Buzzing beaches? Check. Eye-popping resorts? Check. Stunning coastal scenery? Check. Janice and George Mucalov bring you Los Cabos, the chic desert-meets-sea resort destination at the tip of Mexico's Baja Peninsula, where Hollywood celebs like Jennifer Aniston and George Clooney holiday
While Flora Farm has been around for a few years now, it just keeps on reinventing itself. Hidden away at the end of a bumpy sand road, it's a ten-acre organic farm growing all sorts of flowers, veggies and herbs. It also has a field kitchen and farm-to-table restaurant onsite. Bakers bake fresh bread each day, a wood-burning oven turns out Neapolitan-style pizzas and staff make Flora Farm's own sausages and smoke their own meats (from animals raised organically). Take a free walking tour on the farm and follow it with a long scrumptious organic lunch of wild hibiscus margaritas (and carrot-orange 'farmaritas'), home-made chicken sausage pasta and the most flavourful heirloom tomato salad, while looking at tall sunflowers. You can stay overnight in one of Flora Farm's new (and pricey) hand-crafted culinary cottages.
Hip, Hotel El Ganzo
This oh-so-hip boutique gem, with 72 rooms and a unique art theme, is the newest hotel on the Los Cabos scene. You might bump into working artists, who are invited to stay and paint on the walls and floors of the gleaming white hotel. One of the walls in our room had a gigantic black-and-white sketch of sea lions. But no matter what's painted in your room, you'll have a picture-perfect sea view, overlooking fancy sportfishing boats and dive-bombing pelicans. All rooms at Hotel El Ganzo offer modern design features. Oh, and in-room iPads and free WiFi too. The showstopper? A gorgeous zig-zag infinity pool and glass Jacuzzi on the hotel's rooftop–the perfect place to chill for 180-degree scenic views and cool tunes.
Snorkeling With Whale Sharks
Whale sharks aren't whales or sharks. They're actually the largest fish in the world, growing up to 40 feet long in size. They're also very gentle and unfortunately an endangered species. They eat only plankton and krill by opening their cavernous mouths wide. Whale sharks feed between October and February in the Bay of La Paz, about a two-hour drive from Cabo San Lucas. And now, in a new all-day tour offered by Cabo Expeditions, you can snorkel with them. A spotter plane looks for the whale sharks from above, communicating their location to your boat captain. When your guide yells "Jump!" you leap into the water and swim alongside them (almost at a touching distance, but don't touch them. It can hurt their skin.) as they surface to feed.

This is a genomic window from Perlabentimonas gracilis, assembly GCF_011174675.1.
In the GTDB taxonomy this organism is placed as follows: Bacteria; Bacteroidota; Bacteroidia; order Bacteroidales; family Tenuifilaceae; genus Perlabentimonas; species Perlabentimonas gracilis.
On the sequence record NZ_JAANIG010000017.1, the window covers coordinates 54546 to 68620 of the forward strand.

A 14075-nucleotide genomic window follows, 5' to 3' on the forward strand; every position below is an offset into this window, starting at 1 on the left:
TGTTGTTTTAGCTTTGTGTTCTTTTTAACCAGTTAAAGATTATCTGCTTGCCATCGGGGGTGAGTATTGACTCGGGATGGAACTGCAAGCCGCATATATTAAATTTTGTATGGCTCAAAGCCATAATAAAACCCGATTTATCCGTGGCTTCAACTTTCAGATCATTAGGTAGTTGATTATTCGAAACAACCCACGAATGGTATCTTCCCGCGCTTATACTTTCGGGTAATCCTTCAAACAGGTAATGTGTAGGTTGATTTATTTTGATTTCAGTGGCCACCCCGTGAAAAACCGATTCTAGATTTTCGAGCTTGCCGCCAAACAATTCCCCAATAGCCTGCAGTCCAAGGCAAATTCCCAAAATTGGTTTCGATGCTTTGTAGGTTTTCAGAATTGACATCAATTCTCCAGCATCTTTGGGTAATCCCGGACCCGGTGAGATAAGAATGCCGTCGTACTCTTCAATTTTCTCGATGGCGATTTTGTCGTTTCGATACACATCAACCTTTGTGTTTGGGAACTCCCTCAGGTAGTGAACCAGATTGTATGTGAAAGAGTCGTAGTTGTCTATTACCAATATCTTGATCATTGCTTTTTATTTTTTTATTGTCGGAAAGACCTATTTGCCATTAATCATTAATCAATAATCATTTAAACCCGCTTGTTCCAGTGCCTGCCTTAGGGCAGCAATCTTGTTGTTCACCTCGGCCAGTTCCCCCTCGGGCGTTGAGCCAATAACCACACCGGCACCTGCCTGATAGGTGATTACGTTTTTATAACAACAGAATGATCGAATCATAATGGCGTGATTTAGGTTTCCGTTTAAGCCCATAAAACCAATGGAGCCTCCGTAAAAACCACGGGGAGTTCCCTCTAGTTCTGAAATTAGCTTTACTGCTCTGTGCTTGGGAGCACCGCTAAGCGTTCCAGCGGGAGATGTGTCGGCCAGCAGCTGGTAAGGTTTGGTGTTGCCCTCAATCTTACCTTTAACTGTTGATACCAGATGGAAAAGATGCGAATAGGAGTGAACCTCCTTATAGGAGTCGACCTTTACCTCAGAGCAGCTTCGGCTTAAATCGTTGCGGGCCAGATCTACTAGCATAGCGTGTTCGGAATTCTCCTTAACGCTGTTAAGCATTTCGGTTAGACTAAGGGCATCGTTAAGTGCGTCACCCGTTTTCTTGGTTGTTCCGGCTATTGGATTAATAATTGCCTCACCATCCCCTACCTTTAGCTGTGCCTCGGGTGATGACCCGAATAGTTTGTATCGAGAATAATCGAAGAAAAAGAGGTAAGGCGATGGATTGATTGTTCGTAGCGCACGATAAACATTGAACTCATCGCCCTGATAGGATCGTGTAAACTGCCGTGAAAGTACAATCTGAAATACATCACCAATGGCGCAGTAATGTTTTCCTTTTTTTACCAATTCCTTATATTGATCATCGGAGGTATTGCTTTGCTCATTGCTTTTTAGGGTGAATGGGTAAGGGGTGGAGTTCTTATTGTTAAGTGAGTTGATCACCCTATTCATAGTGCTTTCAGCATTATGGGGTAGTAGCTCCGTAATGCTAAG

Cabo is known for its nightlife. When the sultry night falls, bars and nightclubs turn up the heat. Most are within walking distance, so you can hop from one to the other. You can check out El Squid Roe, a happening late-night party place with its three throbbing dance floors, but the newest nightlife venue, Knotty Social Club, is giving El Squid Roe a run for its money. Think international DJs and saxophone players, a glass dance floor that seems to float above the bar, a classy, chic vibe and reasonably-priced drinks. It's loads of fun–just like Los Cabos.
Want to hug, kiss and swim with dolphins? Dolphin Discovery is a new 'dolphinarium' in Los Cabos, where eight playful bottlenose dolphins, including two babies born here, live in a natural ocean cove. It's certified by the Alliance of Marine Mammal Parks and Aquariums. We had fun flying in the air like 'Superman' as two dolphins pushed each of us up out of the water in the 'foot push'. You can also go for a 'belly ride', where you hold on to a dolphin's fins as it swims on its back. You learn a little more about dolphins too during your time spent here. Did you know, dolphins never sleep? Half their brain always needs to stay awake so they can breathe.
Janice and George Mucalov are authors of Sand In My Suitcase, a travel blog sharing their tales of luxury travel with an adventurous twist. Janice is also the author of Cabo Insider, the highest-rated travel app on Los Cabos
Images by Janice and George Mucalov